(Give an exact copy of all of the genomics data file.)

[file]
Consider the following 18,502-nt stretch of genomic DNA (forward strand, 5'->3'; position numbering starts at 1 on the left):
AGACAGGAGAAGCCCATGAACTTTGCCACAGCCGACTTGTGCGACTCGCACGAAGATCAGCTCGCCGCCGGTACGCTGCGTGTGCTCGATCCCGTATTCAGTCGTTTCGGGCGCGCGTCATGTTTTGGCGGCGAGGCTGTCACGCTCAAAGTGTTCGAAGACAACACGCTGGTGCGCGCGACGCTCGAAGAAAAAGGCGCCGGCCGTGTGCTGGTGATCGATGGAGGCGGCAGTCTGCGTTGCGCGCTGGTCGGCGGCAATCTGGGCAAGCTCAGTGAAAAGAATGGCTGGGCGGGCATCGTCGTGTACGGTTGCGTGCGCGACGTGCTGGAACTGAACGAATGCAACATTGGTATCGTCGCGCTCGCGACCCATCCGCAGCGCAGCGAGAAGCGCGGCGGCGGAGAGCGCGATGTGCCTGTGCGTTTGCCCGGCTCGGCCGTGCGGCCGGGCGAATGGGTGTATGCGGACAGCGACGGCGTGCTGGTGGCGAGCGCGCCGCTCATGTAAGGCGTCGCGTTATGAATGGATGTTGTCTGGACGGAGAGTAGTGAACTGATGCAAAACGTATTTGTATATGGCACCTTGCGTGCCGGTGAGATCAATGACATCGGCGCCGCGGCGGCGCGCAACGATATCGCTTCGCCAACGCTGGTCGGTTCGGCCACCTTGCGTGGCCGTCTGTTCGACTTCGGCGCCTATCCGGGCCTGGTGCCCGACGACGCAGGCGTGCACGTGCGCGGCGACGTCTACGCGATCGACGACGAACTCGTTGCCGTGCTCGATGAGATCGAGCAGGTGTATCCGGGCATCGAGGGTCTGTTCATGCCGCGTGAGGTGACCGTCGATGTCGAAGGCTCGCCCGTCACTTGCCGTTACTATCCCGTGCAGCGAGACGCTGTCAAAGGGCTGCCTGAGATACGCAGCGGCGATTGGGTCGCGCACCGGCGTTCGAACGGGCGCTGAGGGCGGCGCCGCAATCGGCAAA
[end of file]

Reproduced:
Consider the following 18,502-nt stretch of genomic DNA (forward strand, 5'->3'; position numbering starts at 1 on the left):
AGACAGGAGAAGCCCATGAACTTTGCCACAGCCGACTTGTGCGACTCGCACGAAGATCAGCTCGCCGCCGGTACGCTGCGTGTGCTCGATCCCGTATTCAGTCGTTTCGGGCGCGCGTCATGTTTTGGCGGCGAGGCTGTCACGCTCAAAGTGTTCGAAGACAACACGCTGGTGCGCGCGACGCTCGAAGAAAAAGGCGCCGGCCGTGTGCTGGTGATCGATGGAGGCGGCAGTCTGCGTTGCGCGCTGGTCGGCGGCAATCTGGGCAAGCTCAGTGAAAAGAATGGCTGGGCGGGCATCGTCGTGTACGGTTGCGTGCGCGACGTGCTGGAACTGAACGAATGCAACATTGGTATCGTCGCGCTCGCGACCCATCCGCAGCGCAGCGAGAAGCGCGGCGGCGGAGAGCGCGATGTGCCTGTGCGTTTGCCCGGCTCGGCCGTGCGGCCGGGCGAATGGGTGTATGCGGACAGCGACGGCGTGCTGGTGGCGAGCGCGCCGCTCATGTAAGGCGTCGCGTTATGAATGGATGTTGTCTGGACGGAGAGTAGTGAACTGATGCAAAACGTATTTGTATATGGCACCTTGCGTGCCGGTGAGATCAATGACATCGGCGCCGCGGCGGCGCGCAACGATATCGCTTCGCCAACGCTGGTCGGTTCGGCCACCTTGCGTGGCCGTCTGTTCGACTTCGGCGCCTATCCGGGCCTGGTGCCCGACGACGCAGGCGTGCACGTGCGCGGCGACGTCTACGCGATCGACGACGAACTCGTTGCCGTGCTCGATGAGATCGAGCAGGTGTATCCGGGCATCGAGGGTCTGTTCATGCCGCGTGAGGTGACCGTCGATGTCGAAGGCTCGCCCGTCACTTGCCGTTACTATCCCGTGCAGCGAGACGCTGTCAAAGGGCTGCCTGAGATACGCAGCGGCGATTGGGTCGCGCACCGGCGTTCGAACGGGCGCTGAGGGCGGCGCCGCAATCGGCAAA